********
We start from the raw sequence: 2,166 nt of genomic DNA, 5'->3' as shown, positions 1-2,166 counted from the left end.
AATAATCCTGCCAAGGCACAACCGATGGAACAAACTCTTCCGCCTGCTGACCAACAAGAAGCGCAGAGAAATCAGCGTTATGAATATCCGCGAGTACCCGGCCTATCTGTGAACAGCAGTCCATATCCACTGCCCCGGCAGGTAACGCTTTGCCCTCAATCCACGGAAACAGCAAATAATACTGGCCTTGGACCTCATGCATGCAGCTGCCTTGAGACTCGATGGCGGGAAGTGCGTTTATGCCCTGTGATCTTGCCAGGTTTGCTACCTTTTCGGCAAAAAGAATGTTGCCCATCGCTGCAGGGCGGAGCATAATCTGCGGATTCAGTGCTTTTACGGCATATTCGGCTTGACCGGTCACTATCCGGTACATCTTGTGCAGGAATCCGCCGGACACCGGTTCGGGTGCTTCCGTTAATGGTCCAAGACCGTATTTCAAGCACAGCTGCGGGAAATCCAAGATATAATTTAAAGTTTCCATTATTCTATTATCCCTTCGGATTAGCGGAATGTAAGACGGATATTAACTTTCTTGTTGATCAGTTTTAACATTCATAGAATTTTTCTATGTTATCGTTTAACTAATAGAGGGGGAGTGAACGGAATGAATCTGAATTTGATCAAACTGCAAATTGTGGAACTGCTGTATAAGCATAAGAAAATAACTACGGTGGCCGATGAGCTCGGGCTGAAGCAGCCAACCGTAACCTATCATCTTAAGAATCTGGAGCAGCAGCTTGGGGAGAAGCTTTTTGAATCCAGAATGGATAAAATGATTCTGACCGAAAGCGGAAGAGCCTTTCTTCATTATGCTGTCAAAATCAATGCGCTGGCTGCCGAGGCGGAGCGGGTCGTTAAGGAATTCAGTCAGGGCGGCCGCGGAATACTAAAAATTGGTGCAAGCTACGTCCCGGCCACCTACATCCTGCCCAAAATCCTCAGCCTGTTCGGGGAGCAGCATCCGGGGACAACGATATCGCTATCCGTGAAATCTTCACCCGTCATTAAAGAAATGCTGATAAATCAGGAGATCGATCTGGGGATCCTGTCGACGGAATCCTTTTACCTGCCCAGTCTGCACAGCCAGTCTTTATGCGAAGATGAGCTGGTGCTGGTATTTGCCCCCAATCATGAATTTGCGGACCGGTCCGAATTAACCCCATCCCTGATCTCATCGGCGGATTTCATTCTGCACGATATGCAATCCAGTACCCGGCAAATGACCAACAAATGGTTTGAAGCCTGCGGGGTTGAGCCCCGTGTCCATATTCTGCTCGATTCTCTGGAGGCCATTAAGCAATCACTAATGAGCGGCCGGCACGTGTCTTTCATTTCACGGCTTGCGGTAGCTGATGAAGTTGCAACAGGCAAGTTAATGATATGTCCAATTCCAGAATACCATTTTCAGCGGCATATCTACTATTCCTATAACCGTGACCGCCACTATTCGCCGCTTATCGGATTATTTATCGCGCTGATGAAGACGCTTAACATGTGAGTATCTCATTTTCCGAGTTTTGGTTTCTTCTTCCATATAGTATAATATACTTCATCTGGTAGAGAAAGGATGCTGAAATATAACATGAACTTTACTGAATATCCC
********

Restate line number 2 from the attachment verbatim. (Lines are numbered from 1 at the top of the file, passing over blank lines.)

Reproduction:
AATAATCCTGCCAAGGCACAACCGATGGAACAAACTCTTCCGCCTGCTGACCAACAAGAAGCGCAGAGAAATCAGCGTTATGAATATCCGCGAGTACCCGGCCTATCTGTGAACAGCAGTCCATATCCACTGCCCCGGCAGGTAACGCTTTGCCCTCAATCCACGGAAACAGCAAATAATACTGGCCTTGGACCTCATGCATGCAGCTGCCTTGAGACTCGATGGCGGGAAGTGCGTTTATGCCCTGTGATCTTGCCAGGTTTGCTACCTTTTCGGCAAAAAGAATGTTGCCCATCGCTGCAGGGCGGAGCATAATCTGCGGATTCAGTGCTTTTACGGCATATTCGGCTTGACCGGTCACTATCCGGTACATCTTGTGCAGGAATCCGCCGGACACCGGTTCGGGTGCTTCCGTTAATGGTCCAAGACCGTATTTCAAGCACAGCTGCGGGAAATCCAAGATATAATTTAAAGTTTCCATTATTCTATTATCCCTTCGGATTAGCGGAATGTAAGACGGATATTAACTTTCTTGTTGATCAGTTTTAACATTCATAGAATTTTTCTATGTTATCGTTTAACTAATAGAGGGGGAGTGAACGGAATGAATCTGAATTTGATCAAACTGCAAATTGTGGAACTGCTGTATAAGCATAAGAAAATAACTACGGTGGCCGATGAGCTCGGGCTGAAGCAGCCAACCGTAACCTATCATCTTAAGAATCTGGAGCAGCAGCTTGGGGAGAAGCTTTTTGAATCCAGAATGGATAAAATGATTCTGACCGAAAGCGGAAGAGCCTTTCTTCATTATGCTGTCAAAATCAATGCGCTGGCTGCCGAGGCGGAGCGGGTCGTTAAGGAATTCAGTCAGGGCGGCCGCGGAATACTAAAAATTGGTGCAAGCTACGTCCCGGCCACCTACATCCTGCCCAAAATCCTCAGCCTGTTCGGGGAGCAGCATCCGGGGACAACGATATCGCTATCCGTGAAATCTTCACCCGTCATTAAAGAAATGCTGATAAATCAGGAGATCGATCTGGGGATCCTGTCGACGGAATCCTTTTACCTGCCCAGTCTGCACAGCCAGTCTTTATGCGAAGATGAGCTGGTGCTGGTATTTGCCCCCAATCATGAATTTGCGGACCGGTCCGAATTAACCCCATCCCTGATCTCATCGGCGGATTTCATTCTGCACGATATGCAATCCAGTACCCGGCAAATGACCAACAAATGGTTTGAAGCCTGCGGGGTTGAGCCCCGTGTCCATATTCTGCTCGATTCTCTGGAGGCCATTAAGCAATCACTAATGAGCGGCCGGCACGTGTCTTTCATTTCACGGCTTGCGGTAGCTGATGAAGTTGCAACAGGCAAGTTAATGATATGTCCAATTCCAGAATACCATTTTCAGCGGCATATCTACTATTCCTATAACCGTGACCGCCACTATTCGCCGCTTATCGGATTATTTATCGCGCTGATGAAGACGCTTAACATGTGAGTATCTCATTTTCCGAGTTTTGGTTTCTTCTTCCATATAGTATAATATACTTCATCTGGTAGAGAAAGGATGCTGAAATATAACATGAACTTTACTGAATATCCC